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New President of JTA is Excited About Opportunities Facing Agency

Ivan Michael Schaeffer learned the value of Jewish philanthropy and Jewish community around his family’s kitchen table.

In the years following the Holocaust, Schaeffer’s parents hosted distant relatives and their friends for weekly Sunday brunches in their Long Island home.

“You didn’t need an invitation,” Schaeffer recalls. “My parents impressed upon us that there were people who were in greater need than us,” he says.

Schaeffer has adhered to that childhood lesson with a lifelong commitment to Jewish philanthropy — the latest chapter of which is his service as the president of JTA — The Global News Service of the Jewish People. He was elected to the post at JTA’s recent annual meeting, succeeding Shoshana Cardin, who becomes chairman of the JTA Board of Directors.

“Ivan brings to this position a powerful mix of business acumen and philanthropic experience that will benefit JTA enormously,” said Mark Joffe, JTA’s executive editor and publisher. “I look forward to working closely with him to expand both JTA’s financial base and its product offerings.”

Schaeffer is excited about the technological challenges and opportunities that JTA will be facing in the next few years.

JTA “has already established itself for authoritative and qualitative Jewish news, no matter where it happens around the world. The challenge that we face on the horizon is to make that news available to as many people as possible in as many different formats as possible,” Schaeffer says.

“I bet we’ll look back 10 years from now and say, ‘Do you believe how rudimentary we were?’ ” he says.

Founded in 1917, JTA serves as a primary source of news, analysis and feature stories for some 120 Jewish publications and Web sites around the world. Its daily, weekly and monthly publications keep communal, religious and political decision-makers informed of important news developments and issues affecting world Jewry.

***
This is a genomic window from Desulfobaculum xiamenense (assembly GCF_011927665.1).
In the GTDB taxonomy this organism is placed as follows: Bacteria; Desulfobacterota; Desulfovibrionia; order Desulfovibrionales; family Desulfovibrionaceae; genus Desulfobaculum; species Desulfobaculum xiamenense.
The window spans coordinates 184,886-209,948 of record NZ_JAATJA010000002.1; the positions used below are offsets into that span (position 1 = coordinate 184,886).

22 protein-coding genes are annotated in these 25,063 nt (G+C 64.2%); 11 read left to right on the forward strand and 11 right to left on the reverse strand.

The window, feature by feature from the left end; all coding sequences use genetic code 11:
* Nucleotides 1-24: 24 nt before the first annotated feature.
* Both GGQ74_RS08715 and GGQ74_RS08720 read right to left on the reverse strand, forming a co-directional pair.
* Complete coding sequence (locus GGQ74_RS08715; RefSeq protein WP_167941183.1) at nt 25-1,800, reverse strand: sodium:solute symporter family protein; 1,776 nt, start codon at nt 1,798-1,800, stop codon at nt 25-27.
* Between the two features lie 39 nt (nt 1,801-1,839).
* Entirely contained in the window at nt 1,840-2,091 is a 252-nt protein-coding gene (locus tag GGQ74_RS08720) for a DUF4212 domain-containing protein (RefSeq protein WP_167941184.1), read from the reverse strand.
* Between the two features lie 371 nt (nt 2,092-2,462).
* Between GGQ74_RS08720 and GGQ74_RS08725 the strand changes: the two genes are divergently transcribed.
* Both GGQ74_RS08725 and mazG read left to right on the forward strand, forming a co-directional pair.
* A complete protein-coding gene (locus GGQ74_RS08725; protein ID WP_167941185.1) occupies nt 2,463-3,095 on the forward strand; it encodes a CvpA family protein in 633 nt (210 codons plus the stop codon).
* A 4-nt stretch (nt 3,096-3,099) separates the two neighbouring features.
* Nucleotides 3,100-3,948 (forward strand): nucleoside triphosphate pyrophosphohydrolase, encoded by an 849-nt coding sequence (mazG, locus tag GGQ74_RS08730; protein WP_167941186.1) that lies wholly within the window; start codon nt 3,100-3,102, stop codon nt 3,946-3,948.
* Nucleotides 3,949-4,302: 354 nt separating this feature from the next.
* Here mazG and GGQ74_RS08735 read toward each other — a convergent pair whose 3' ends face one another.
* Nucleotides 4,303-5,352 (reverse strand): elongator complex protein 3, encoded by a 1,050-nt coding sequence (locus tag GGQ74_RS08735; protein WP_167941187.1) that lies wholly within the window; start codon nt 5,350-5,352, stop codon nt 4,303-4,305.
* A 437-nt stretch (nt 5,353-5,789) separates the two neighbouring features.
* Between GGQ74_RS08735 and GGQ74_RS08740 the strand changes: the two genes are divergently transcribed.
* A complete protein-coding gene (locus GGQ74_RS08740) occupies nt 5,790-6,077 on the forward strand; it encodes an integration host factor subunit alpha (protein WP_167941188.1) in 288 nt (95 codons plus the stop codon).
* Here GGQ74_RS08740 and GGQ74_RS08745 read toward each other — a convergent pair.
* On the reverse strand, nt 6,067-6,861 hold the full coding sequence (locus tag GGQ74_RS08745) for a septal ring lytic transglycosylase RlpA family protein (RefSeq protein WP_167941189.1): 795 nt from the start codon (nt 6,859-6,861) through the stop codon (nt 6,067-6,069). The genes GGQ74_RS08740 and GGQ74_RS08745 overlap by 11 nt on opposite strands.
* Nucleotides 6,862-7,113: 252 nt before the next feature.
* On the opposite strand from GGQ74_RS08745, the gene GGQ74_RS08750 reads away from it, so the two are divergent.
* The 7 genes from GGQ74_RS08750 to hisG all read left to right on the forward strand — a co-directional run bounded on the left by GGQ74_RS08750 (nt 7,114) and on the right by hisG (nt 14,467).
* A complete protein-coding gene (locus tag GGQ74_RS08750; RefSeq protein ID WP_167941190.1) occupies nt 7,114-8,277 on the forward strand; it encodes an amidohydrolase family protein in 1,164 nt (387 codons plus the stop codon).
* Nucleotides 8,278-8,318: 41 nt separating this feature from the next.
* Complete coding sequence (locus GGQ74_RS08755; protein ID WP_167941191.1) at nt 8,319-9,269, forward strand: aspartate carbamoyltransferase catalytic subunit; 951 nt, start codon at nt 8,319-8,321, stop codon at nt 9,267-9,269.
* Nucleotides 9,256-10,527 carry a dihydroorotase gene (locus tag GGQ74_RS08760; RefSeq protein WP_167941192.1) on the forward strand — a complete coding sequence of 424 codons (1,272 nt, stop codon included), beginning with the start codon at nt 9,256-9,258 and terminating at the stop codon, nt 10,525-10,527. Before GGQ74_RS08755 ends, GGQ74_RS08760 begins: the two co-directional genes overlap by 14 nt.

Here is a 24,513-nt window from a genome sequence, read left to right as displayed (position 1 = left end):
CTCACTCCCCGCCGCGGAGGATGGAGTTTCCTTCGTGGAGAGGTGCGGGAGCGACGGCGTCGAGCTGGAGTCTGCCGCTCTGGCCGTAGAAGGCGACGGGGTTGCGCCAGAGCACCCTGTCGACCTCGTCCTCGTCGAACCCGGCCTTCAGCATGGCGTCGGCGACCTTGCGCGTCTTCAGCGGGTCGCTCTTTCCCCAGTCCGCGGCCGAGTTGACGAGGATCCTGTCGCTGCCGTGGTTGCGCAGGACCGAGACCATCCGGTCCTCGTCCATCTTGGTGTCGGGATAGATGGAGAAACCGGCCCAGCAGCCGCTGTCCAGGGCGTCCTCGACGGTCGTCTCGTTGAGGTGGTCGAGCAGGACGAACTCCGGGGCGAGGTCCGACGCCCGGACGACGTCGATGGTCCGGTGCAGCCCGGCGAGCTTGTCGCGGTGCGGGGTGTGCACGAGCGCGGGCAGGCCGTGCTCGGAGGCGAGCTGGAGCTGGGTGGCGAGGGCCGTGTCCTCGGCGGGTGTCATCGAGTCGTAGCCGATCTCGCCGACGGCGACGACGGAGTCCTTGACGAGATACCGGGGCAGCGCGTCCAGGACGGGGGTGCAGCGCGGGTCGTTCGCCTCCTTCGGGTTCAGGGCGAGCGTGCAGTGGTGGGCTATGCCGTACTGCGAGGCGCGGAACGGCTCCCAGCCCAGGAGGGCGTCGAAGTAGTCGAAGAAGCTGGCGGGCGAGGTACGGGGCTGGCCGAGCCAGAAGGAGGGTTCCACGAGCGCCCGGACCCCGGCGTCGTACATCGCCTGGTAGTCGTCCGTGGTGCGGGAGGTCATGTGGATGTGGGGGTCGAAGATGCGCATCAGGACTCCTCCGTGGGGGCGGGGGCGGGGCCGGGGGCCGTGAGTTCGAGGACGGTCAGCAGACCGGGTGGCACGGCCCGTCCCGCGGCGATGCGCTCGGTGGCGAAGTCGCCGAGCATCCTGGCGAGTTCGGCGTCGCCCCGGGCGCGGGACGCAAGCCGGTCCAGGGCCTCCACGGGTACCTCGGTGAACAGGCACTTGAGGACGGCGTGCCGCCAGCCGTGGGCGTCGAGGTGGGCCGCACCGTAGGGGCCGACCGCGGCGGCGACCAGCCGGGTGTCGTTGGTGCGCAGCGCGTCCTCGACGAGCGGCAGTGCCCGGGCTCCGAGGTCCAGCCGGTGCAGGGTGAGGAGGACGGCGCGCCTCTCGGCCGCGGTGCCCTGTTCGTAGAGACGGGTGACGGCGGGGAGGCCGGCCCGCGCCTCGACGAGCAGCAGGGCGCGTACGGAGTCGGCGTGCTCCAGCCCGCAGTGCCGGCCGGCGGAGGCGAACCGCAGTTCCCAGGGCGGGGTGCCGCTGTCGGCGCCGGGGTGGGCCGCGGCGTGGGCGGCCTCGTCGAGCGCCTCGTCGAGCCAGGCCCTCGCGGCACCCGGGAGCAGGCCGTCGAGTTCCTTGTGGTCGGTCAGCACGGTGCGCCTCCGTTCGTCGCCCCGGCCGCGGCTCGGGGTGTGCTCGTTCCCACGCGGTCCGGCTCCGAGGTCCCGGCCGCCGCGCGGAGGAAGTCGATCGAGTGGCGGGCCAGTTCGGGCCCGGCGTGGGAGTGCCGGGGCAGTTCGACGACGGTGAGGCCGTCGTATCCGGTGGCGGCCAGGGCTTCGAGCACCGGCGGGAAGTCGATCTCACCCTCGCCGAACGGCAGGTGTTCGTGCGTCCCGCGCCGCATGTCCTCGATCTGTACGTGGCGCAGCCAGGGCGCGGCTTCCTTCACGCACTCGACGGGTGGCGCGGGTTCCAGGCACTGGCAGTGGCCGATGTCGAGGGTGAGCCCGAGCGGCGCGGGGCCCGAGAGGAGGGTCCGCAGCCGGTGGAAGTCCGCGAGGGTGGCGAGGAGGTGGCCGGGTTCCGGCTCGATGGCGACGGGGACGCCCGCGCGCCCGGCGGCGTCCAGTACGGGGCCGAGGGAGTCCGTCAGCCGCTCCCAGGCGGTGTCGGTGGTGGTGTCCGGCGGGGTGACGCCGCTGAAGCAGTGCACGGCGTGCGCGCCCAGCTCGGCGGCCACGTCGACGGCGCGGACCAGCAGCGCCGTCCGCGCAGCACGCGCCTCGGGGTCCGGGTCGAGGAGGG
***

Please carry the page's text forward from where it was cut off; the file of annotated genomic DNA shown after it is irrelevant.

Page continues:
The agency also produces a daily e-mail briefing and maintains a full-fledged news site on the World Wide Web, which can be found at www.jta.org.

Since those childhood Sunday brunches, Schaeffer has been an active participant in the Jewish world. As a youngster, he was involved in two youth groups, the National Conference of Synagogue Youth and the United Synagogue Youth.

He later served as a legislative aide to Rep. Herbert Tenzer, the first Orthodox Jew to serve in Congress. Among his duties was to lobby other lawmakers on material and military support for Israel in the 1967 Six-Day War.

During his younger days, Schaeffer says religion and Israel were the two motivating forces in his Jewish involvement.

After he got married and began to raise his two sons — Avi, now 29, and Jonathan, now 21 — he again became involved in the Jewish world, adding domestic concerns to his agenda.

Since then, he has served the Jewish community in a variety of capacities, including as the director of the Hebrew Day Institute in suburban Washington, where he lives, and various positions with the Jewish Federation of Greater Washington, culminating in two years as president, from 1997 to 1999.

Schaeffer had previously been involved with Jewish life on a national level, but he and his wife, Esther, intensified their national service after that stint.

“After you become president of a federation, the federation has to find something for you to do,” he quips.

Schaeffer first learned about JTA when he served on the National Funding Councils, which allocate moneys to national agencies on behalf of over 40 community federations.

“I was tremendously impressed with the high quality, in-depth coverage that was really the cornerstone of Jewish news,” which JTA provides “with almost no money,” Schaeffer says.

Most recently, Schaeffer has served as a member of the Special Allocations Committee of the Jewish Agency for Israel’s Board of Governors and as a board member of the United Jewish Communities, the umbrella organization for the North American federation movement.

A native of New York, Schaeffer graduated from Yeshiva University and received a law degree from the American University in Washington. Most recently, he graduated from the Advanced Management Program at the University of Pennsylvania’s Wharton School of Business.

Schaeffer recently retired from a successful career as the president and CEO of Radius, a global travel company, and plans to move into academia.

But, he admits, serving the Jewish community has become his full-time job.

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